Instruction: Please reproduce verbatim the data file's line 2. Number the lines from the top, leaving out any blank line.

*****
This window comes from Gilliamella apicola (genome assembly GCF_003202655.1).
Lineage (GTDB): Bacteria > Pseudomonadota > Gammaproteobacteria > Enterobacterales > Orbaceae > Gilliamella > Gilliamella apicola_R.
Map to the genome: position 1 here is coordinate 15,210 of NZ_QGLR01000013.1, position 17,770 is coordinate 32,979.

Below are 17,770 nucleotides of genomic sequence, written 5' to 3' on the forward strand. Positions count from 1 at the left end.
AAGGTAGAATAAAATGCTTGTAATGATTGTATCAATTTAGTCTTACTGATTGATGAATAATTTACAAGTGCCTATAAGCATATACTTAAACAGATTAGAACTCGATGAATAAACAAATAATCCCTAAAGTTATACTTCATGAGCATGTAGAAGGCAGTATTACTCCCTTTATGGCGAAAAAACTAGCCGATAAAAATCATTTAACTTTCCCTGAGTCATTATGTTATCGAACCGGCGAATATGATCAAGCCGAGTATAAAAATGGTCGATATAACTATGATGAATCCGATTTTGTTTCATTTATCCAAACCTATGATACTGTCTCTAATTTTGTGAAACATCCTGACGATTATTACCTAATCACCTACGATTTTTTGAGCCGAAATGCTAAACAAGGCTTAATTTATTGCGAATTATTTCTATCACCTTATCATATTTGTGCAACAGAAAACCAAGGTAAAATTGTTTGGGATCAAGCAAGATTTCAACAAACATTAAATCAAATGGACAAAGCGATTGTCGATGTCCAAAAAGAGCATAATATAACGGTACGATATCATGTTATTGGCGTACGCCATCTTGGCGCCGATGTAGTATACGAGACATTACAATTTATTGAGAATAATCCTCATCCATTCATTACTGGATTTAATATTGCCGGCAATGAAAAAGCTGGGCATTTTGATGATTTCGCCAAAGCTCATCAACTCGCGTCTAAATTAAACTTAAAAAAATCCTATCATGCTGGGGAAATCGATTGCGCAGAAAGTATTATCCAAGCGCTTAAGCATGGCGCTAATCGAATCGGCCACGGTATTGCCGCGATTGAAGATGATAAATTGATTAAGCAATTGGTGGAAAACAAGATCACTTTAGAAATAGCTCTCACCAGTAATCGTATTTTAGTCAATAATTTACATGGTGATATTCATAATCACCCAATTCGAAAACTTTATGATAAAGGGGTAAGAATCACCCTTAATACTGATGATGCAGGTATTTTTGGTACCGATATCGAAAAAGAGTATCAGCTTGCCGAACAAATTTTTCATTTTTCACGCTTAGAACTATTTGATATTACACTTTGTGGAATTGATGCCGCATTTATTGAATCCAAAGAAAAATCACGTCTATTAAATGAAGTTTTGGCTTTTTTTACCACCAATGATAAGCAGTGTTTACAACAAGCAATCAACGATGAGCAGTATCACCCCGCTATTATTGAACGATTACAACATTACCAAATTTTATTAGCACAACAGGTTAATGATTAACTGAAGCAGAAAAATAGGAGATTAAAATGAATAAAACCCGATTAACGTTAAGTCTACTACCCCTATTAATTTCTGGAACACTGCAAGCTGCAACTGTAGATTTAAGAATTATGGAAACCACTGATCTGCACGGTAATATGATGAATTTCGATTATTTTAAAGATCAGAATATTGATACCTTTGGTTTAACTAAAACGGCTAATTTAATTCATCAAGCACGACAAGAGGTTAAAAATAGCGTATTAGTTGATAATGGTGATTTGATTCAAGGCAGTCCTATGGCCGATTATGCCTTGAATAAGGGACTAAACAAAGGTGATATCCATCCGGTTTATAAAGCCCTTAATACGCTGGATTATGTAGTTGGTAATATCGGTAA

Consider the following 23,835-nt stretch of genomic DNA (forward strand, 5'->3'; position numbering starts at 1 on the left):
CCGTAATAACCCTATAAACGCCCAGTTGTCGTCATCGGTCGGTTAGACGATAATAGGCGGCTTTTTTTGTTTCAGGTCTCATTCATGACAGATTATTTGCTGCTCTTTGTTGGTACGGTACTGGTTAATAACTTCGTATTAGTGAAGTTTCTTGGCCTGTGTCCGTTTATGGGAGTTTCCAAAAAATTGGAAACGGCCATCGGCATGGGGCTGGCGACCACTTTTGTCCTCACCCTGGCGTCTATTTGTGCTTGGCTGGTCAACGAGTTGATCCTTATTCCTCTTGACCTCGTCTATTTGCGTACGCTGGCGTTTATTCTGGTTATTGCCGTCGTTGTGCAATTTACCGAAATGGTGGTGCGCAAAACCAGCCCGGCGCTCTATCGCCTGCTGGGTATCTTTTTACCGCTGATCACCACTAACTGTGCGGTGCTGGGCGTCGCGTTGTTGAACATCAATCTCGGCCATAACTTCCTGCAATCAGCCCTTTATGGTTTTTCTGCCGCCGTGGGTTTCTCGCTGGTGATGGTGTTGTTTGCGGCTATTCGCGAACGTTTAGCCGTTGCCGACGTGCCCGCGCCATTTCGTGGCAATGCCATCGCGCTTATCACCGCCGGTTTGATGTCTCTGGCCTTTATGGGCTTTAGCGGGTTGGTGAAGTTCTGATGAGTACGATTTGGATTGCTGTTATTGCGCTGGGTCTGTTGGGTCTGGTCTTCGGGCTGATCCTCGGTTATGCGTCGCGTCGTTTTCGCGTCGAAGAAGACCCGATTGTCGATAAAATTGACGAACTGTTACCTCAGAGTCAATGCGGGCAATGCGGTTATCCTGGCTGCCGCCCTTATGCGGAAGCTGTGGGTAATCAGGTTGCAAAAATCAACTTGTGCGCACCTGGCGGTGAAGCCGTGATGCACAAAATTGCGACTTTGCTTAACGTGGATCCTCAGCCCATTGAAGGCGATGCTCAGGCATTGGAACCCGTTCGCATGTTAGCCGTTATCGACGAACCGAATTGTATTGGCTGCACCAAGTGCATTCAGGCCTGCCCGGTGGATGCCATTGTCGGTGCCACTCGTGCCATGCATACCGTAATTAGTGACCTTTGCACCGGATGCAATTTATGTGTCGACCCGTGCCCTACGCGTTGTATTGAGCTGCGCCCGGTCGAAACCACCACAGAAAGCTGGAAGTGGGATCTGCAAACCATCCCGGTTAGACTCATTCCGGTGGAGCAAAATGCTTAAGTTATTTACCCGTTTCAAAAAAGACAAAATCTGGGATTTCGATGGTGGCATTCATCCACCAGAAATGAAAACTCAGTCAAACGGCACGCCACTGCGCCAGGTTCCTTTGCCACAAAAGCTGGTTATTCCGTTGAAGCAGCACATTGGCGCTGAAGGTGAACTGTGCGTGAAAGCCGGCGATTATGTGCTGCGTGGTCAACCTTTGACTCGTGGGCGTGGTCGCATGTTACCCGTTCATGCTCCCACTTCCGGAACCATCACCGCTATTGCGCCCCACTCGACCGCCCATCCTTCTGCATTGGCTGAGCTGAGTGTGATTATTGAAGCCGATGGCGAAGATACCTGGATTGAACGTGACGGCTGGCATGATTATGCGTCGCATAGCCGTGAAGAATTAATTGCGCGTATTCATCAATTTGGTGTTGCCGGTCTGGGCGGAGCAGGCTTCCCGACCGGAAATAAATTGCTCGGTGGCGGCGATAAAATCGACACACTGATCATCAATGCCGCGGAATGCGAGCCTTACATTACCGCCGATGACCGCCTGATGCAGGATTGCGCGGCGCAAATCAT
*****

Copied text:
Lineage (GTDB): Bacteria > Pseudomonadota > Gammaproteobacteria > Enterobacterales > Orbaceae > Gilliamella > Gilliamella apicola_R.